In the recreation segment, the roll out of our investment in Topgolf properties continues at a steady pace. Topgolf properties maintain their strong performance with lease coverage in excess of three times, strengthening our master lease portfolio. We continue to be encouraged by the strong consumer preference, consistent ramp up and reliable performance of our Topgolf investments. At the end of the second quarter, we had 20 Topgolf properties in service, with a further seven Topgolf properties under construction.

We are now in the prime operating season for our waterpark assets. And while it is early to report results, the extended dry hot season that we are experiencing this summer should bode well for the properties. Recreation spending totaled $39.7 million during the quarter, which consisted primarily of over $37 million in spending on our Topgolf properties under construction.

During the second quarter, we generated substantial investment spending across our education facilities platform, consisting of public charter schools, early childhood education facilities and private schools. All three of our education property types continue to present significant investment opportunities.

We expect that national charter school enrollments will push past the 3 million student enrollment level achieved last year, further early enrollment interest for the coming school year in our private schools and early education centers show strong growth as well. We continue to believe that our performance is demonstrating that our extensive operator relationships combined with our build-to-suit program provides us with a competitive advantage financing the growing need for high quality education facilities.

During the second quarter, we invested $70.4 million in the development or expansion of 18 public charter schools, three private schools and 15 early childhood education centers. Two early childhood education centers were placed in service during the quarter.

Also during the second quarter, one of our charter schools exercised an option for early lease termination and purchase of the school property. We sold the charter school for $11.2 million, including a $2.3 million lease termination fee as Mark will discuss. The charter school was in our 2016 guidance for investment dispositions. I also want to confirm our guidance that we remain on track to dispose of at least $50 million of our imagined charter school properties during the balance of the year.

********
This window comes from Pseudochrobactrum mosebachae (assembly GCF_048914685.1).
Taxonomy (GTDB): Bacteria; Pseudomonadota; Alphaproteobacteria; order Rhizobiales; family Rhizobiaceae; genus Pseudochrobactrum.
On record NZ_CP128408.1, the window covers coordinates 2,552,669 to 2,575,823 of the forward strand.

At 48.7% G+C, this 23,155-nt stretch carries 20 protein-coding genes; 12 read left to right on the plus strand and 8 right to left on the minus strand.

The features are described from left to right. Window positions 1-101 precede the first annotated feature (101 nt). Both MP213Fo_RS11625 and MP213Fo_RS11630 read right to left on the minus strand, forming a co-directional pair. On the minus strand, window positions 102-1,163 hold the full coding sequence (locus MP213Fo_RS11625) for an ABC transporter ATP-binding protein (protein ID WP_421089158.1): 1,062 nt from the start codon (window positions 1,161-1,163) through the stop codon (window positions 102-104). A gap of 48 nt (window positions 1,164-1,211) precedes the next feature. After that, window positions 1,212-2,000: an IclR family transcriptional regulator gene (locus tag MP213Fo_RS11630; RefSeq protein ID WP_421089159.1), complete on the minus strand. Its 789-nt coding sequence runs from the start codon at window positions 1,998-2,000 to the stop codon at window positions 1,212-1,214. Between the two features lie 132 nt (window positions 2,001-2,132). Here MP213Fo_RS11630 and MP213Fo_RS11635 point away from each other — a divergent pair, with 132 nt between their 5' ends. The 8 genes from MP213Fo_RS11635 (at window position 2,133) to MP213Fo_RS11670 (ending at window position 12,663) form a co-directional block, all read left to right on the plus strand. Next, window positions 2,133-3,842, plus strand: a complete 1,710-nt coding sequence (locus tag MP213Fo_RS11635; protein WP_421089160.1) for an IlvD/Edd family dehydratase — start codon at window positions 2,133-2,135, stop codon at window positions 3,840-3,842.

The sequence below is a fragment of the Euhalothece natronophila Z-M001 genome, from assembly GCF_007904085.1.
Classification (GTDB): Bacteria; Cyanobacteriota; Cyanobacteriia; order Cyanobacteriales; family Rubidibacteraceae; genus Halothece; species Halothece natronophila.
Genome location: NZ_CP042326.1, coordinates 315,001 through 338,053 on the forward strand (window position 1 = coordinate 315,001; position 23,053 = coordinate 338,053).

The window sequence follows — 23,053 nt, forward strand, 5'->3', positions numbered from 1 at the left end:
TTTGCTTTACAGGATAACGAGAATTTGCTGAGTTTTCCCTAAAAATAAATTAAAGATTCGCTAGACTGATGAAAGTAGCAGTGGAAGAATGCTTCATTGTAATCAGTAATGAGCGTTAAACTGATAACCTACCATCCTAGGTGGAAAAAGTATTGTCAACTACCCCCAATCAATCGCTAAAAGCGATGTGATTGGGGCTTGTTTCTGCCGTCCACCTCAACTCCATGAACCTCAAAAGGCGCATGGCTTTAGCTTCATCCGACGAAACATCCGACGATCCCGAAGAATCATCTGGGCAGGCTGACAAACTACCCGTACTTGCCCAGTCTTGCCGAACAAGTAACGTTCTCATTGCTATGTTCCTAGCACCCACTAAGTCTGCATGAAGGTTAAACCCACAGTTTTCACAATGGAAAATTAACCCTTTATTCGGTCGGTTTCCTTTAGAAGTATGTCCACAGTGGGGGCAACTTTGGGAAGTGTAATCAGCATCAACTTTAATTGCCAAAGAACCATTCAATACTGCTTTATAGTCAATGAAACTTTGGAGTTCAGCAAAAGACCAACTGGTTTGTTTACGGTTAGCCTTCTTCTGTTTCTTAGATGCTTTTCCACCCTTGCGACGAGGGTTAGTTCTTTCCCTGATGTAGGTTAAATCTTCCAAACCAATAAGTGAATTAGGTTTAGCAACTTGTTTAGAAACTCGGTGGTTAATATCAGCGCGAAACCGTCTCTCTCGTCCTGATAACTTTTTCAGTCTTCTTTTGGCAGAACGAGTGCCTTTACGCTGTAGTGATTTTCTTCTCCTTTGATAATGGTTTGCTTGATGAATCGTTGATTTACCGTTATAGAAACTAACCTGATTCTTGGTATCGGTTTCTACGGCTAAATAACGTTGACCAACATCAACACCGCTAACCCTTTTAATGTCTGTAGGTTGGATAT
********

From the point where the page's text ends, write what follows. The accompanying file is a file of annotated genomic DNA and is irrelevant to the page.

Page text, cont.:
Construction is proceeding at a brisk pace for the Montreign casino by Empire Resorts and the infrastructure at the Adelaar casino and resort project located in Sullivan County, New York. Further, we anticipate beginning construction on our waterpark resort property prior to year end.

As announced in the press release, infrastructure bonds issued by Sullivan County totaled $110 million were sold during the second quarter. We received $43.4 million in reimbursements for construction costs previously extended. Between now and the end of 2017, we will expand additional funds on the infrastructure and receive another $44.9 million of reimbursements as additional tranches are funded by the bond investors pursuant to their commitments.

The infrastructure revenue bonds are serviced through special assessments on the Adelaar real property, including the Montreign resort casino, entertainment village, golf course and waterpark resort properties. Our overall property occupancy remains strong at 99%. As today’s update demonstrates, the underlying operator business that supports our properties continues to demonstrate their solid and consistent operating performance with strong growth profiles.

We had a robust first half in terms of investment spending and we are benefiting from the strength in our segments with a growing pipeline of opportunities. Consequently, we are raising the midpoint of our 2016 investment spending guidance by $50 million to a range of $650 million to $700 million. This new and increased guidance reflects our confidence in the opportunities today that we are accessing and executing on with our business strategy today.

As reflected in our supplemental, we've executed on approximately $77 million of dispositions through June 30 and we remain on track to deliver on our guidance of approximately $75 million to $175 million in asset dispositions and capital recycling for 2016. We are not adjusting the upper end of this guidance, but we are evaluating several disposition opportunities that could further enhance the quality of our portfolio and cause us to exceed the top end of our disposition range.

With that, I’ll turn it over to Mark for a discussion of the financials and I’ll rejoin you for questions.

Mark Peterson

Thank you, Jerry. I'd like to remind everyone on the call that our quarterly investor supplemental can be downloaded from our website.

Now, turning to the first slide, FFO for the second quarter increased to $72.2 million or $1.13 per share from $64.3 million or $1.12 per share in the prior year. FFO as adjusted for the quarter increased to $74.7 million versus $62.3 million in the prior year and was $1.17 per share for the quarter versus $1.08 per share in the prior year, an increase of 8%.

Before I walk through the key variances, I want to discuss two of the adjustments to FFO to come to FFO as adjusted. First, as I previously discussed, termination fees received related to leases when an operator exercises its option to purchase the property and terminate the lease prior to lease maturity are included in the gain on sale of real estate for GAAP and thus are executed from the NAREIT definition of FFO.

However, lease germination fees not associated with the sale as well as prepayment penalties received related to mortgage loan agreements are included in FFO and FFO as adjusted. Therefore, to be consistent with how other lease termination fees and mortgage loan prepayment penalties are treated and also to be consistent with the wording and intent of the lease agreements, we had the portion of gain on sale related to a termination fee back to FFO to come to FFO as adjusted.